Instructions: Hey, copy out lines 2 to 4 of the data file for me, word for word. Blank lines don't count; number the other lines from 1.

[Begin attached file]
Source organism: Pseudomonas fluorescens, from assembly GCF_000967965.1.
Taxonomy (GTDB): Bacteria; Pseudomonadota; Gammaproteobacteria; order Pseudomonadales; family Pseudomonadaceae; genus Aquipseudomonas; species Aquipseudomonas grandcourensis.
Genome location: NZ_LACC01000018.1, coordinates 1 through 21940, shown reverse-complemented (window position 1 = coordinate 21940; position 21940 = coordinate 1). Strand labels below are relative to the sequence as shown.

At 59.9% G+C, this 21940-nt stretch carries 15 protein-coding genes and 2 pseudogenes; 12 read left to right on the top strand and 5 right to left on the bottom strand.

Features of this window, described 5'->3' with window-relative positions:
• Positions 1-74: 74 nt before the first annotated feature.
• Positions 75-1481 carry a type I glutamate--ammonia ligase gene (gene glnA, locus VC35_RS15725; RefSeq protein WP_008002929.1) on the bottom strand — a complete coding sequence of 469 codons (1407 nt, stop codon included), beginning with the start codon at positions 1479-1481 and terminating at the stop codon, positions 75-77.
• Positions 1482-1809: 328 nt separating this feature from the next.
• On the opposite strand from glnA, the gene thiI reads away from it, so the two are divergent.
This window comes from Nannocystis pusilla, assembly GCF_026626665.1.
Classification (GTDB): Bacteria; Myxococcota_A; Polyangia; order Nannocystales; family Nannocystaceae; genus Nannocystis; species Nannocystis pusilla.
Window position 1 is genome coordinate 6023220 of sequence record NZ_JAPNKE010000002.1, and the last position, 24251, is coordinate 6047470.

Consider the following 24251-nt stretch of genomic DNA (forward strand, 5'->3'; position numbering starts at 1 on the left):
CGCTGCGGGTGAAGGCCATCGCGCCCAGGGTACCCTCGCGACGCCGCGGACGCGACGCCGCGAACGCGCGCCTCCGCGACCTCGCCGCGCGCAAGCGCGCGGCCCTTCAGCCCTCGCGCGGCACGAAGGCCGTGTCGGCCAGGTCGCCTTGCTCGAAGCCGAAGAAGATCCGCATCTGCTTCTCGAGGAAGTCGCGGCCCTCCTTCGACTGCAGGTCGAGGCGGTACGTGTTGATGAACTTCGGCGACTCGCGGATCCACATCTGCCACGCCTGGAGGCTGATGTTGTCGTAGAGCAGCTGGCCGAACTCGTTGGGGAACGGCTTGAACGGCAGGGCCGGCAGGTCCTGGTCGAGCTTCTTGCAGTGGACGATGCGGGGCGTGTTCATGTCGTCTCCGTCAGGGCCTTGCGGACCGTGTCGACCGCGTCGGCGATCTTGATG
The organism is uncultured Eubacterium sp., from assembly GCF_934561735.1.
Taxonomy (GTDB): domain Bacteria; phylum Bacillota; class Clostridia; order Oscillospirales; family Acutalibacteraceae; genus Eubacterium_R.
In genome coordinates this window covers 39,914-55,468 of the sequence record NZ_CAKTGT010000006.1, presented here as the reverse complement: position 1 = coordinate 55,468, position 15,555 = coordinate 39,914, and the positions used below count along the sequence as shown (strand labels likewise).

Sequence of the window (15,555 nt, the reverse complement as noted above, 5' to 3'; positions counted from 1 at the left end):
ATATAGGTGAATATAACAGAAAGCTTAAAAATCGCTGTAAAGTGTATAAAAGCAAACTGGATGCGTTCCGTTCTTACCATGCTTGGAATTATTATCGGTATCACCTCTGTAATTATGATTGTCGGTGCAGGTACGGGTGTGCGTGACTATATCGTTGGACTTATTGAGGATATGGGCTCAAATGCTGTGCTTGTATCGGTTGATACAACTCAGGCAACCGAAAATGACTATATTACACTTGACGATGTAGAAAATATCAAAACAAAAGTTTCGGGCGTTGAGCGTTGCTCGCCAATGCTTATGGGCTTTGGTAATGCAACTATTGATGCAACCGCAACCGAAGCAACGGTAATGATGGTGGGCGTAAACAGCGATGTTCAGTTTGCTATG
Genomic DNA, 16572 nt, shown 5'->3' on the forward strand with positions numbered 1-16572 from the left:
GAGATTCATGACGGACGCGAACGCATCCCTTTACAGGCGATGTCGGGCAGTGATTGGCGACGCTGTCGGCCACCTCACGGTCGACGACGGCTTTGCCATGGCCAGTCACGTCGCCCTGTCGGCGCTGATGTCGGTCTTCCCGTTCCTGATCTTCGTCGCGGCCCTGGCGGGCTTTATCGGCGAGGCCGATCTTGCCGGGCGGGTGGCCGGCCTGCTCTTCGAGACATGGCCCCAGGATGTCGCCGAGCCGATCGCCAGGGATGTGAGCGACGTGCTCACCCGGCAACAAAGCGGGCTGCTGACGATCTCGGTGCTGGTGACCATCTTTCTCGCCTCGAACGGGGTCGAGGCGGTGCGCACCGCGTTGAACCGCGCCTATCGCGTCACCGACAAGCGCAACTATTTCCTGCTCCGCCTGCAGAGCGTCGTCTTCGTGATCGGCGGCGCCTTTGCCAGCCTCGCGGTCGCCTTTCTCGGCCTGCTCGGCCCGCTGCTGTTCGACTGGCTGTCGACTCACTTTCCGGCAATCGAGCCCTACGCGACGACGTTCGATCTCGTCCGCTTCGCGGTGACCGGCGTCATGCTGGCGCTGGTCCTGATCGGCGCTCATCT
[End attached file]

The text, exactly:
Taxonomy (GTDB): Bacteria; Pseudomonadota; Gammaproteobacteria; order Pseudomonadales; family Pseudomonadaceae; genus Aquipseudomonas; species Aquipseudomonas grandcourensis.
Genome location: NZ_LACC01000018.1, coordinates 1 through 21940, shown reverse-complemented (window position 1 = coordinate 21940; position 21940 = coordinate 1). Strand labels below are relative to the sequence as shown.

At 59.9% G+C, this 21940-nt stretch carries 15 protein-coding genes and 2 pseudogenes; 12 read left to right on the top strand and 5 right to left on the bottom strand.